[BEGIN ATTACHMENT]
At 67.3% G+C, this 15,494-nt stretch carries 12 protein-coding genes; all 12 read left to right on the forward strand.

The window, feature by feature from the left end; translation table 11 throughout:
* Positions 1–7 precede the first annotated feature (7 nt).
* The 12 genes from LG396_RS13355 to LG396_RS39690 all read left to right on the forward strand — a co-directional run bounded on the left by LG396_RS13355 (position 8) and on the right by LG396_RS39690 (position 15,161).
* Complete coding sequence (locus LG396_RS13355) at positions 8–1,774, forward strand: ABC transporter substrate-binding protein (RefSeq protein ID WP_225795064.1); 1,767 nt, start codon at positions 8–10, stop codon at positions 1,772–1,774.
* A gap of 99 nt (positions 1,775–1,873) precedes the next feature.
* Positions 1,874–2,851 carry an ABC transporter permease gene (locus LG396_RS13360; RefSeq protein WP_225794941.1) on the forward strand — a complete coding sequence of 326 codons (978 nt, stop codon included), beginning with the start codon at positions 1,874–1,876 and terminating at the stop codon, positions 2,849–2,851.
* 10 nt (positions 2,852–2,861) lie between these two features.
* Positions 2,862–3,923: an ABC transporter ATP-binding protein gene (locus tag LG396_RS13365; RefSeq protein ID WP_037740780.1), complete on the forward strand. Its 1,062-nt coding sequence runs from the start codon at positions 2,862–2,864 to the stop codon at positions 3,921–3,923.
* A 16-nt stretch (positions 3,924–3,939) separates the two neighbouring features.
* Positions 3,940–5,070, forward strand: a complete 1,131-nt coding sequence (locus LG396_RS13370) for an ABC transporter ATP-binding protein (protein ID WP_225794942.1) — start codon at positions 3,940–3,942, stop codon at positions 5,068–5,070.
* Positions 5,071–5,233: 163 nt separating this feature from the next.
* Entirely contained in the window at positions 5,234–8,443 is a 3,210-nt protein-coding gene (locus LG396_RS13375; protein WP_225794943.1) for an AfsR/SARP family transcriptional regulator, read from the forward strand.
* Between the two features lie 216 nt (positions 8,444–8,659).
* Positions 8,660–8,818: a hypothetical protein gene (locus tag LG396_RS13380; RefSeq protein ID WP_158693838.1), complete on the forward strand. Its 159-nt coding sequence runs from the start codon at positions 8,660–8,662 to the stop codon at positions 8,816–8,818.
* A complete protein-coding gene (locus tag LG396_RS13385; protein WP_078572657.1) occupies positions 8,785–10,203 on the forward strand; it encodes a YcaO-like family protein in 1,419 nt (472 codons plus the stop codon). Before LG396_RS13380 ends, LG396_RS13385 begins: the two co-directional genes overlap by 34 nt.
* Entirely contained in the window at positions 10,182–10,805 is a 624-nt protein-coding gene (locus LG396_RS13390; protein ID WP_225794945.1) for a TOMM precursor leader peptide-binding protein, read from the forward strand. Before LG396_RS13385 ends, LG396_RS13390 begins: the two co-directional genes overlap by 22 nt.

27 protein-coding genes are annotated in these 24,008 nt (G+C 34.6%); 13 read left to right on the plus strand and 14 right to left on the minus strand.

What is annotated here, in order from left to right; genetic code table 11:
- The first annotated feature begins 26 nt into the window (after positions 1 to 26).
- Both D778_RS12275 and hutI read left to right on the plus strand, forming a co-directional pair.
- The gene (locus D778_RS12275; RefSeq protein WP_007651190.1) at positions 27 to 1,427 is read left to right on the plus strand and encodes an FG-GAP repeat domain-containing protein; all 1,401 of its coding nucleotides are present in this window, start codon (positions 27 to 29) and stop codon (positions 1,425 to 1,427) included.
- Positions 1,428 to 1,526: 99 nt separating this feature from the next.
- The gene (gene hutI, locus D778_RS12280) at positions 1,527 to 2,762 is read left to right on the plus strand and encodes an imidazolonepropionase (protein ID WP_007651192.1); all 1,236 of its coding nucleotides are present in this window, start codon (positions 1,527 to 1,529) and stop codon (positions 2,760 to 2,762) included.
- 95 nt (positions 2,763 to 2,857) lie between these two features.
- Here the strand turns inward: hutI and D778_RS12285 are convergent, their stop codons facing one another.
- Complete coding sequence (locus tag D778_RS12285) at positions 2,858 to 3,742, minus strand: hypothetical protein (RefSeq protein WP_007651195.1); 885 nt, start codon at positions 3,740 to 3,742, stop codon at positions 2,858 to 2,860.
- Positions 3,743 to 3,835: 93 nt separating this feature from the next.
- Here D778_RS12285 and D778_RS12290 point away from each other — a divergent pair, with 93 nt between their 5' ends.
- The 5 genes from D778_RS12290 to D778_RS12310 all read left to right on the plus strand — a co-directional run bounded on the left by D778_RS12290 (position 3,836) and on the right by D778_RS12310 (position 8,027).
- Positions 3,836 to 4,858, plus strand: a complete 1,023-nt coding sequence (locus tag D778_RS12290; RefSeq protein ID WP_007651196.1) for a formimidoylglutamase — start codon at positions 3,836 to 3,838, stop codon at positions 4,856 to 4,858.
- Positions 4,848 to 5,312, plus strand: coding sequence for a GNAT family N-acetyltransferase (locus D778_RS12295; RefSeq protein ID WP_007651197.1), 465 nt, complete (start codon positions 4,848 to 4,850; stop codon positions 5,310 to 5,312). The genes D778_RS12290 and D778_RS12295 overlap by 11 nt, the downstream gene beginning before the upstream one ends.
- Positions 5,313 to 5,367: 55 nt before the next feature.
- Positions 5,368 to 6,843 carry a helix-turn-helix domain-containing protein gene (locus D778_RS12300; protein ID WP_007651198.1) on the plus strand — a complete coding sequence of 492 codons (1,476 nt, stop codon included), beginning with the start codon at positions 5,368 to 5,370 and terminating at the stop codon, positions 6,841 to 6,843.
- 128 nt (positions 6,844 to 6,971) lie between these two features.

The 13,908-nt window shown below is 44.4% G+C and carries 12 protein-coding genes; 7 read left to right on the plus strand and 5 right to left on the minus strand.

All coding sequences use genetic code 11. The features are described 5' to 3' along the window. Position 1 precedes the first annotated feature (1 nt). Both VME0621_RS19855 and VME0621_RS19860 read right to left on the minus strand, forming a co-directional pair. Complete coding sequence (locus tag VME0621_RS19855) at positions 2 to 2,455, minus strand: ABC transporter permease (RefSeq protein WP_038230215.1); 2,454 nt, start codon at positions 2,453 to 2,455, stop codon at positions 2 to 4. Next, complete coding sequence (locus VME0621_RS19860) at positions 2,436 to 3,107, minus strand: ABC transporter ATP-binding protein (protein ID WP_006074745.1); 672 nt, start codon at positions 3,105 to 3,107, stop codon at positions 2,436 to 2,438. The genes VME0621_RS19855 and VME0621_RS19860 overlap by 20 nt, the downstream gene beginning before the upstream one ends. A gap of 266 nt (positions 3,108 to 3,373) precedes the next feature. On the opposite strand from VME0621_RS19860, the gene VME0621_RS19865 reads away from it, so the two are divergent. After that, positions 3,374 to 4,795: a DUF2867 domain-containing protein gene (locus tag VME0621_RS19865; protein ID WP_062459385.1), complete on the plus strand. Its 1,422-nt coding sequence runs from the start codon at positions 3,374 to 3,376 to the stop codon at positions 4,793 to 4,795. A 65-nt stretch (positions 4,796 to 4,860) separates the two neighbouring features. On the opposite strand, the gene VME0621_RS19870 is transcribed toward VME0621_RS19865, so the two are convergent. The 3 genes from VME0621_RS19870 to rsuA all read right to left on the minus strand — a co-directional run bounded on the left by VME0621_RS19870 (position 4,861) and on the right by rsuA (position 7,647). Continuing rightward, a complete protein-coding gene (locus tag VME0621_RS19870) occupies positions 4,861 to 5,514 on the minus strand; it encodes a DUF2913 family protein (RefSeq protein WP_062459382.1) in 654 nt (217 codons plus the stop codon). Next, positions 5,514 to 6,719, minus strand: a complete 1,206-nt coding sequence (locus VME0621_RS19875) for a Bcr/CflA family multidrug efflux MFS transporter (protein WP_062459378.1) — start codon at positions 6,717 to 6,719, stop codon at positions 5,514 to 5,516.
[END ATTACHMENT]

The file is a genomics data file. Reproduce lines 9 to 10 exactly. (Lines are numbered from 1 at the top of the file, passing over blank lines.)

* Positions 2,862–3,923: an ABC transporter ATP-binding protein gene (locus tag LG396_RS13365; RefSeq protein ID WP_037740780.1), complete on the forward strand. Its 1,062-nt coding sequence runs from the start codon at positions 2,862–2,864 to the stop codon at positions 3,921–3,923.
* A 16-nt stretch (positions 3,924–3,939) separates the two neighbouring features.